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NSU professor part of federal ombuds study

Study examines value of ombuds in federal agencies

CAHSS Professor Neil Katz, Ph.D., is one of the head researchers that has been working on a major research study examining the nature and value of ombuds in federal agencies.

Neil Katz

The study, commissioned by the Administrative Conference of the United States (ACUS), an independent government agency, is a reappraisal of an earlier report on ombuds issued in 1990. The original report recommended that agencies with significant public interaction make use of ombuds.

But what, exactly, is an ombuds?

An ombuds, or ombudsman, is an independent position that investigates complaints and attempts to resolve them with mediation. At the federal level, ombuds can be externally facing to investigate complaints from citizens, or internally facing to investigate complaints from employees within agencies. Some serve hybrid roles that are both internal and external. Ombuds are also utilized in the private sector and in higher education.

“Ombuds are among the groups of federal employees that are most trusted, and they’re the voice of ordinary citizens,” said Katz, a professor in the Department of Conflict Resolution Studies.

Katz cites the example of the Office of the Taxpayer Advocate, an independent office that assists taxpayers undergoing hardships in resolving conflicts with the IRS.

“They’re a human voice in negotiating with the IRS,” Katz said. “Without an ombuds, the IRS is very intimidating.”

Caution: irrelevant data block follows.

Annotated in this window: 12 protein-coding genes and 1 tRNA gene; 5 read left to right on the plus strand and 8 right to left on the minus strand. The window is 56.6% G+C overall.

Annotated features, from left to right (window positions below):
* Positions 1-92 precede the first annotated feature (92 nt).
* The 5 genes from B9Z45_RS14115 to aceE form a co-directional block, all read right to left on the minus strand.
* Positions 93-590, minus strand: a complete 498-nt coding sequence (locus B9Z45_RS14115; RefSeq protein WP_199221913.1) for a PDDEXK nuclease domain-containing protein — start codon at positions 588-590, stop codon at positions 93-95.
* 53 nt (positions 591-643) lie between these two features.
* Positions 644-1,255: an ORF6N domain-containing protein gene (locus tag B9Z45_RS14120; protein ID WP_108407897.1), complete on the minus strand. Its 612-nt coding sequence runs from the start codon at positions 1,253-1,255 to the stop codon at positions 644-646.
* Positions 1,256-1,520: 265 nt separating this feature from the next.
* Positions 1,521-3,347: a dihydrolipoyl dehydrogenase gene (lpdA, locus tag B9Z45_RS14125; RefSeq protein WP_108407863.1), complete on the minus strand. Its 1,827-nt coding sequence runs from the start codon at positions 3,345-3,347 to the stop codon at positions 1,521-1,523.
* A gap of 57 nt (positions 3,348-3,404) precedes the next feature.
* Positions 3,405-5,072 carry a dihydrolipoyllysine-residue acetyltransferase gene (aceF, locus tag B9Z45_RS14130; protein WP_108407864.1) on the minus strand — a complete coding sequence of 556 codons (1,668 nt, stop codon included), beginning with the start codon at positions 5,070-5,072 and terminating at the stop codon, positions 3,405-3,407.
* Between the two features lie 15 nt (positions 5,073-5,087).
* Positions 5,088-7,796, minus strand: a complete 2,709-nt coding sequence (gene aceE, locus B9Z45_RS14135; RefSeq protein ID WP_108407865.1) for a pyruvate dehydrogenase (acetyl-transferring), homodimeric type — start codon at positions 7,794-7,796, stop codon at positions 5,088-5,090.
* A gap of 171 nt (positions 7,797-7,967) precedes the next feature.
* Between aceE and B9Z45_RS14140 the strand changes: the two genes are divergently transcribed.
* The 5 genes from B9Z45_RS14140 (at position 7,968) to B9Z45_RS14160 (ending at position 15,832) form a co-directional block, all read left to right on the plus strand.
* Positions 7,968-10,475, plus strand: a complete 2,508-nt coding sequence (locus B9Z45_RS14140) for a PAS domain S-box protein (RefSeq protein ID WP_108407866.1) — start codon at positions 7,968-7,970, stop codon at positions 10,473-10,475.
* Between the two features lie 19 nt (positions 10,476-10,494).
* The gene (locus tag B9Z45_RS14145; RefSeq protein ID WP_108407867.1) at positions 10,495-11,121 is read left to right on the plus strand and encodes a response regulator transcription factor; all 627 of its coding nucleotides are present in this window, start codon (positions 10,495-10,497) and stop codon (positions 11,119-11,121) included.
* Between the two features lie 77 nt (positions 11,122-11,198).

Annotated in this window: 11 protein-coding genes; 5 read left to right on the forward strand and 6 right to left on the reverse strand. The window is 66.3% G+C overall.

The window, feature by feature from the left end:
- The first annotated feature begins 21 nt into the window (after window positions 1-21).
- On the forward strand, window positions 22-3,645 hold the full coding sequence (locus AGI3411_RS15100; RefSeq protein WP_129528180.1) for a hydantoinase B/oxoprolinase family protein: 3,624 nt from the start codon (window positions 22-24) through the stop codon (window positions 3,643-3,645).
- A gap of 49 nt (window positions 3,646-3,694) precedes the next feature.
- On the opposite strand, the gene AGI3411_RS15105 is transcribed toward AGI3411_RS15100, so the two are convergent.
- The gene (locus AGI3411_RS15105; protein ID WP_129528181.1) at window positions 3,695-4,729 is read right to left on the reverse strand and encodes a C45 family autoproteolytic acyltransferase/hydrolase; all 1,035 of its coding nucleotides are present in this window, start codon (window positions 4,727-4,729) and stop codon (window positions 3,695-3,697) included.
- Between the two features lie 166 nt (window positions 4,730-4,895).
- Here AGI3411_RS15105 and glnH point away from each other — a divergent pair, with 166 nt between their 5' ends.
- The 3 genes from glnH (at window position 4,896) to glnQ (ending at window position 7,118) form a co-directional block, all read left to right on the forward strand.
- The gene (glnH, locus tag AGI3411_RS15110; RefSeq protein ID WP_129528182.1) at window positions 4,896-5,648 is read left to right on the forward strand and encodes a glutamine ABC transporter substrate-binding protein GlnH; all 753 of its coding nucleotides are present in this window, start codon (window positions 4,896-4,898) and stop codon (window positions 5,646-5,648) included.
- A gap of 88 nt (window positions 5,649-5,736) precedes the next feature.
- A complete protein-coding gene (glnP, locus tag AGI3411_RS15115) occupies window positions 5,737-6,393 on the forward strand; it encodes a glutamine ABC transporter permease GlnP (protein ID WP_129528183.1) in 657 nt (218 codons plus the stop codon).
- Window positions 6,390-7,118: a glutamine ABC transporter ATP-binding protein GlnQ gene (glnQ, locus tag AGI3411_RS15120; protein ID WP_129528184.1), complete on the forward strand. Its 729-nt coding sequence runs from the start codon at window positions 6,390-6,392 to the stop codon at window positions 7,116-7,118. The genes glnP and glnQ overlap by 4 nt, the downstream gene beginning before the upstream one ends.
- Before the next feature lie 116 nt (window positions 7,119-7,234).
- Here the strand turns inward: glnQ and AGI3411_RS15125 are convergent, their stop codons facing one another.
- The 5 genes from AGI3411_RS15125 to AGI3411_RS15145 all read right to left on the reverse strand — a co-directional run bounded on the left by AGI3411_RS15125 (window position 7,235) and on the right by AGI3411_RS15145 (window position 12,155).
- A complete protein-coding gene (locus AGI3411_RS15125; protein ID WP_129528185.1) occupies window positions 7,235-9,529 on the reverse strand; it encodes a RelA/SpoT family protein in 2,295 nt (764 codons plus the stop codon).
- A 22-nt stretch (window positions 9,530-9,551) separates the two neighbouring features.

There are several organizations relating to ombuds, including the Coalition of Federal Ombudsmen, the U.S. Ombudsman Association, and the International Ombudsman Organization. The 18-month ACUS project concluded that there should be clarity and uniformity in defining the purpose and standards of ombuds at the federal level. It also recommended that steps be taken to ensure ombuds can continue their core standards of practice: independence, neutrality, and confidentiality.

Katz said the recommendations in the report will be presented to the entire membership of ACUS in December to consider what will be passed along to Congress. A new Congress will be sworn in in January, and implementation of any recommendations will fall to the incoming administration of President-elect Donald J. Trump.

Katz and the other head researchers are unsure how the change in administration might affect the implementation of recommendations in the coming year.

"If the election proved anything, it certainly provides ample evidence to the lack of trust that numerous Americans have in our government and institutions in general. The use of ombuds in our federal government, and institutions in general including higher education and the private sector, can ameliorate some of this concern,” Katz said. “I believe they can play an essential role for our country and our inhabitants in this critical time."

Outside of his research, Katz is teaching two courses this semester: Human Factors: Interpersonal Communication and Conflict Resolution Skills, and Conflict Management in Groups: Covert and Overt Dynamics. Next semester, he teaches Negotiation Strategy and Skills, and Organizational Conflict Intervention (with a concentration on organizational ombuds).

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